Even though we were told diamonds had been found by children looking down at the dirt and seeing something sparkling in it, the usual method of prospecting involves digging up dirt and then sifting through it. There are two methods of sifting: dry and wet. In either case we had to take our two sifter screens (one coarse, one fine) and shake the dirt through it and then inspect what was left behind.

Right away I knew I favored the wet method. The wet method would lead us to the washing troughs at the edge of the crater. The troughs were covered by metal roofs. We could find our treasure in the shade.

Hotter Than
We began by filling a bucket with dirt from the crater. "Crater" is perhaps too dramatic of a word. The mining area was a plowed field consisting of rough dirt clods and gravel. The sun was burning down. A park ranger broadcast heat stroke warnings over a loudspeaker. Apparently if we felt dizzy or nauseated and it wasn't from the sight of a diamond the size of a hen's egg, we should seek immediate medical attention.

The diamond crater.


After filling it up with shovelfuls of pre-sifted dirt, I lugged our heavy bucket to the washing area and began working at the trough.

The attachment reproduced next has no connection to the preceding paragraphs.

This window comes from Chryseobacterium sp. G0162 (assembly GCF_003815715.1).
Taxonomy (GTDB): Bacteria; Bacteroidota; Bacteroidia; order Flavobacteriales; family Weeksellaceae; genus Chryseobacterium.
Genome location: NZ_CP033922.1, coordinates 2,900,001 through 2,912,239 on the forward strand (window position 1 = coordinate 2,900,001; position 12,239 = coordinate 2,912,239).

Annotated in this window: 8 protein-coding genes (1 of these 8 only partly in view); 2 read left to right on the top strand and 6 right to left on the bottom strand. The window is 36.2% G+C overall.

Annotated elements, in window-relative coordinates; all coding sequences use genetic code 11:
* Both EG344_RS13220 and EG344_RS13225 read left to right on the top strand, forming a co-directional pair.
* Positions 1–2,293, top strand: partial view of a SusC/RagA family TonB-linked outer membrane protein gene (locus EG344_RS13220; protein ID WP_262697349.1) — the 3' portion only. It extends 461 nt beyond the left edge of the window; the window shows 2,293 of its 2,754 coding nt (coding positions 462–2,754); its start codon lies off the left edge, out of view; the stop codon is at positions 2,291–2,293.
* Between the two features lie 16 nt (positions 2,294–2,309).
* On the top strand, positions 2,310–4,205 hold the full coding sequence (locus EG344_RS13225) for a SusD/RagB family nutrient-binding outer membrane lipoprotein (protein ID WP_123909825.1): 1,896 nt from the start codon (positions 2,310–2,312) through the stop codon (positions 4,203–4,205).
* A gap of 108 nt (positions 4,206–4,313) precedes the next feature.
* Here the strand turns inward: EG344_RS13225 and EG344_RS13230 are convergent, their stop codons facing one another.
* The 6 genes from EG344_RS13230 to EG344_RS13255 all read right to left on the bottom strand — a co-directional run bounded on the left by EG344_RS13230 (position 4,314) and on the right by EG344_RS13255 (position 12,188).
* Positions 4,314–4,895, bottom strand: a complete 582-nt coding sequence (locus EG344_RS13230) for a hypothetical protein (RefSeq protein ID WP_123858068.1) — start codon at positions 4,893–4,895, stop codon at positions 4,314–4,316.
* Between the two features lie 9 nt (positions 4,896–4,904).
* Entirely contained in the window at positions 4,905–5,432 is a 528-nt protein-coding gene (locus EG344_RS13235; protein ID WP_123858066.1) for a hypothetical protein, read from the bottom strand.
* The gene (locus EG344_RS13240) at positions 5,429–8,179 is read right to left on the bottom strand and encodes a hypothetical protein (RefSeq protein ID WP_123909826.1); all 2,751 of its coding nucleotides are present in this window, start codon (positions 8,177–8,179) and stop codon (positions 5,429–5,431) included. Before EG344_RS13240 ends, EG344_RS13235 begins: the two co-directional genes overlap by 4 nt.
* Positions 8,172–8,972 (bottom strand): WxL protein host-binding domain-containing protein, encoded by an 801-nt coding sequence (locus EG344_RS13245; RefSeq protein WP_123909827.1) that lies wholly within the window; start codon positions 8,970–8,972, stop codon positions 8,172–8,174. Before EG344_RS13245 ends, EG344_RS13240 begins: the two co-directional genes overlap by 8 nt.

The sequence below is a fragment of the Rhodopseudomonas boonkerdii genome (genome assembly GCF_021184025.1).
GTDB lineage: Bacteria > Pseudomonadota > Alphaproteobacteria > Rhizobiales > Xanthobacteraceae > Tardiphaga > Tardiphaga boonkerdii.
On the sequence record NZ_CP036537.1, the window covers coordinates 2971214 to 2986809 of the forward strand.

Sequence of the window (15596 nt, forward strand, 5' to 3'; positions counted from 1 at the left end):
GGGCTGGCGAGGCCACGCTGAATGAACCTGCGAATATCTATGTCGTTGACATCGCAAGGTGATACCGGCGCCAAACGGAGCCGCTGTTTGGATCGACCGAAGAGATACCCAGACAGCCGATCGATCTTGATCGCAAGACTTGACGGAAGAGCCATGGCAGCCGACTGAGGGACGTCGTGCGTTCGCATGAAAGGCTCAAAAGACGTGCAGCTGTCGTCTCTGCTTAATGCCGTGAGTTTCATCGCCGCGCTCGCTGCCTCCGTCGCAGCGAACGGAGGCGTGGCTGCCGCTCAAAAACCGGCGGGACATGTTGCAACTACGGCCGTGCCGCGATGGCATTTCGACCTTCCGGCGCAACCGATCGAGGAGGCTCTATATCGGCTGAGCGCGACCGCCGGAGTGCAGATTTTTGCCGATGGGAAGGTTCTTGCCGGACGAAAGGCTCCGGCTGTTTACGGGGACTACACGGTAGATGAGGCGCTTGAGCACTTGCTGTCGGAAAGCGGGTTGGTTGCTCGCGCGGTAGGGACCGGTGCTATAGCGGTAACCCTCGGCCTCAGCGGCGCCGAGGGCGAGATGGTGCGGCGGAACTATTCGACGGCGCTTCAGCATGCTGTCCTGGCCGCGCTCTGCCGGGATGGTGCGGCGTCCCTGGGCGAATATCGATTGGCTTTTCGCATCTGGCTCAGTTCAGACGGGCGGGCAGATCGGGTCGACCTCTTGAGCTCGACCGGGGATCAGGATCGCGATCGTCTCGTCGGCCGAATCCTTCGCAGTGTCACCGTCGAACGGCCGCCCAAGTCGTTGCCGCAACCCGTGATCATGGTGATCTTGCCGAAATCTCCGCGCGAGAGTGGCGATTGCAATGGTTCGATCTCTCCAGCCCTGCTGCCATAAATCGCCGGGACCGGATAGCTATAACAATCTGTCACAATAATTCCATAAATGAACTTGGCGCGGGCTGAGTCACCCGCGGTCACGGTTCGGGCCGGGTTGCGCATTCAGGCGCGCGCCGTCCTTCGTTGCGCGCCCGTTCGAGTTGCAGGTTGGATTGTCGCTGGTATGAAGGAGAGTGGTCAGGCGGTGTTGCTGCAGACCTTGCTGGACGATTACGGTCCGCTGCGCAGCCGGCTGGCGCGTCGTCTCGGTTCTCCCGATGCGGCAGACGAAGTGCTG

At the washing station...

A half hour later I had...a few flecks of quartz, hardly any bigger than a pepper flake.

A Dazzling Finale?
It soon became pretty obvious to me. For a person to find a diamond he or she had to be either very, very lucky or sift a lot of dirt. It really was akin to finding a needle in the proverbial haystack. Sure, you might find the needle the first time you thrust your hand into the hay. More likely you would have to search the entire haystack over and over, ad infinitum. In the meantime, someone else who is either luckier or tries harder than you, may find the needle first.

Hmm. I'm not seeing any diamonds here...just dirt!

By the end of the afternoon it had occurred to me that mining for gems and precious metals is perhaps a bit like seeking love. Yes,it can be frustrating on the bleakest days when we're surrounded by a hot, blasted barren field, seemingly bereft of possibilities. Still, it's the hope of having success that leads most of us to become what Mr. Neil Young once described in song as being a "miner for a heart of gold." We keep on digging.